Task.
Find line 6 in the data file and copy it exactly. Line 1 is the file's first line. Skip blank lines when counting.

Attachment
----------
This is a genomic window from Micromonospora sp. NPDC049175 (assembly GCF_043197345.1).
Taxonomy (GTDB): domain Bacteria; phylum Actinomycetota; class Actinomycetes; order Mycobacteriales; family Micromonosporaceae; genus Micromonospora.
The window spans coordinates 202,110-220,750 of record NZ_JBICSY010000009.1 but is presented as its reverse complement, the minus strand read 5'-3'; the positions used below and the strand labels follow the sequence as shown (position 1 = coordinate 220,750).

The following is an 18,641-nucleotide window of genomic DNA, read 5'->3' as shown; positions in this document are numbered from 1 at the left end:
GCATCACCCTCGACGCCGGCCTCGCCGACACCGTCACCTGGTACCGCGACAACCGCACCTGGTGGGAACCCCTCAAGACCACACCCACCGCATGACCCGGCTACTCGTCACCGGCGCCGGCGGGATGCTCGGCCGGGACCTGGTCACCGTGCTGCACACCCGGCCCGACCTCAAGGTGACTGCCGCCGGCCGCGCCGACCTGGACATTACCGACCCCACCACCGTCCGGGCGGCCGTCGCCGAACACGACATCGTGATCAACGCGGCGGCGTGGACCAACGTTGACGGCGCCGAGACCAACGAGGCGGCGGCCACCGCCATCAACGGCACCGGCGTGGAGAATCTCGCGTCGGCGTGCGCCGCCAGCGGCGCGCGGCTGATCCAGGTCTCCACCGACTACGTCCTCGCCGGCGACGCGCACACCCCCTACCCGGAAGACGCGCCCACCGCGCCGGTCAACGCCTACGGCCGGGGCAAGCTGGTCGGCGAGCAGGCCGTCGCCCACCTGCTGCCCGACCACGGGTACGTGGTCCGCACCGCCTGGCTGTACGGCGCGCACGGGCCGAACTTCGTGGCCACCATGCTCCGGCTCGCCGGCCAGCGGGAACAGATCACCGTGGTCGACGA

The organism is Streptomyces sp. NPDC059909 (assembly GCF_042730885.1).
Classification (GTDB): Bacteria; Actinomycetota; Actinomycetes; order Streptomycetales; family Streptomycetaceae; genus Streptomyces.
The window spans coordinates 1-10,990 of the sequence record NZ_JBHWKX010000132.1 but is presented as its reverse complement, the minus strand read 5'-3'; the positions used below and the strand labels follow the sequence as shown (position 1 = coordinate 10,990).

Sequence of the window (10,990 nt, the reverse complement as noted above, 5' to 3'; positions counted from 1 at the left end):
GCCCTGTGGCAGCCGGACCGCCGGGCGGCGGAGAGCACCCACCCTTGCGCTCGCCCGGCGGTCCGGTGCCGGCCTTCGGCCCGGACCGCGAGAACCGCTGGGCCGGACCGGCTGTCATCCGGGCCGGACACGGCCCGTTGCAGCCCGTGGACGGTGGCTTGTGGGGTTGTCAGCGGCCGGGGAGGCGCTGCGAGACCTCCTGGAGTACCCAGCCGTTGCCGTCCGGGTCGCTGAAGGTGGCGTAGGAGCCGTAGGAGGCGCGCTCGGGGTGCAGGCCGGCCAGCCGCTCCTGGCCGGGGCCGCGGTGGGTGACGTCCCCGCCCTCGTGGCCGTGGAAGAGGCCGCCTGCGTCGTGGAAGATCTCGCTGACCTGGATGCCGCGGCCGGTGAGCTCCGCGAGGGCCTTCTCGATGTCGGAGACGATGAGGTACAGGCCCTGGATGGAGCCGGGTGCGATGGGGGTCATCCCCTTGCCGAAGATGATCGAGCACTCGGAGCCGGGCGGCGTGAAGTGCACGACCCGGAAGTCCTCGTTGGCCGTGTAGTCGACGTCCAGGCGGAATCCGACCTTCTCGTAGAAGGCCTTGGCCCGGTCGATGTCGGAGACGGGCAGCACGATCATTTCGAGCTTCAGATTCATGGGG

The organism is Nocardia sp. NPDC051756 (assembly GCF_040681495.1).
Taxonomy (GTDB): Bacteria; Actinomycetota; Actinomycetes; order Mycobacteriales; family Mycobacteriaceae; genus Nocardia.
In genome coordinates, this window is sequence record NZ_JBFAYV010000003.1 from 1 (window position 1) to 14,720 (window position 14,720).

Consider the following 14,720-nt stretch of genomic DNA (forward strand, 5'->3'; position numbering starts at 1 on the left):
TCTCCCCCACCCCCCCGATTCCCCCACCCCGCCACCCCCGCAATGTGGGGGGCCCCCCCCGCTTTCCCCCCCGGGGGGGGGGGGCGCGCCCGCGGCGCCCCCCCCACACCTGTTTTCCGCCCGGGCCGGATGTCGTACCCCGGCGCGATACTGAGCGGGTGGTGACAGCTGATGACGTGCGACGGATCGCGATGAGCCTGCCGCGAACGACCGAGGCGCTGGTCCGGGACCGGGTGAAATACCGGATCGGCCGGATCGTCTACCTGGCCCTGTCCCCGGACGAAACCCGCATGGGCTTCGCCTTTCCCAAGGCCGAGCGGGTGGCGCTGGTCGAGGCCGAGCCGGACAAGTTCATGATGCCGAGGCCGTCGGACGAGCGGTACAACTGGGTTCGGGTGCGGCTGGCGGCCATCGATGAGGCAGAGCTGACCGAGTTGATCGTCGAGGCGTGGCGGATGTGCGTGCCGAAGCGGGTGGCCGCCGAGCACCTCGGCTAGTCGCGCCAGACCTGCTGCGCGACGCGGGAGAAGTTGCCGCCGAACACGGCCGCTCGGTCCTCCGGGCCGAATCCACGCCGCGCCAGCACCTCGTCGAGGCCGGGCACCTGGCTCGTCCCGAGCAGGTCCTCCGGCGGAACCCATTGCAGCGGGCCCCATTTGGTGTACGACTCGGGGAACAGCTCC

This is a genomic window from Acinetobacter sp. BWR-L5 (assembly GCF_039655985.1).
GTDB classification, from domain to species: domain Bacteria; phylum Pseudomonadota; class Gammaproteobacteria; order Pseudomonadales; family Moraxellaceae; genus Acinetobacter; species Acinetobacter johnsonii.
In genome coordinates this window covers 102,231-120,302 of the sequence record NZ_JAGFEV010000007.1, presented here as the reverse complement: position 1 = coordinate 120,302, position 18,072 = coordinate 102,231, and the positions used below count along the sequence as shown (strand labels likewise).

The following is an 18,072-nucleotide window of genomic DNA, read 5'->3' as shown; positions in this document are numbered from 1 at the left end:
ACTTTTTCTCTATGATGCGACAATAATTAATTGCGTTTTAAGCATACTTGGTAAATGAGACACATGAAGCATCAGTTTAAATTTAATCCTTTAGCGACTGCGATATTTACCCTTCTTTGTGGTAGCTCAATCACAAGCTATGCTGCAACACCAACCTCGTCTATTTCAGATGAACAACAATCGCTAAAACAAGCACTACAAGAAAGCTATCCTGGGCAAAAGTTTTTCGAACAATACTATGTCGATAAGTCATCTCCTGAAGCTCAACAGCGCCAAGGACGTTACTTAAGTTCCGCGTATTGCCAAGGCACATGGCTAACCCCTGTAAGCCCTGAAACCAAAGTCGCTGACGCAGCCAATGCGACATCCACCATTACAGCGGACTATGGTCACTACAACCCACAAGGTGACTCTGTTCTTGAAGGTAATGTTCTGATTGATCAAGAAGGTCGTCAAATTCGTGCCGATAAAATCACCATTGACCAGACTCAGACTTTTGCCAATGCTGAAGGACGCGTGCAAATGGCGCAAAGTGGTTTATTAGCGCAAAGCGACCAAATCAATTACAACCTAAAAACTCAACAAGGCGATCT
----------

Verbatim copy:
The organism is Streptomyces sp. NPDC059909 (assembly GCF_042730885.1).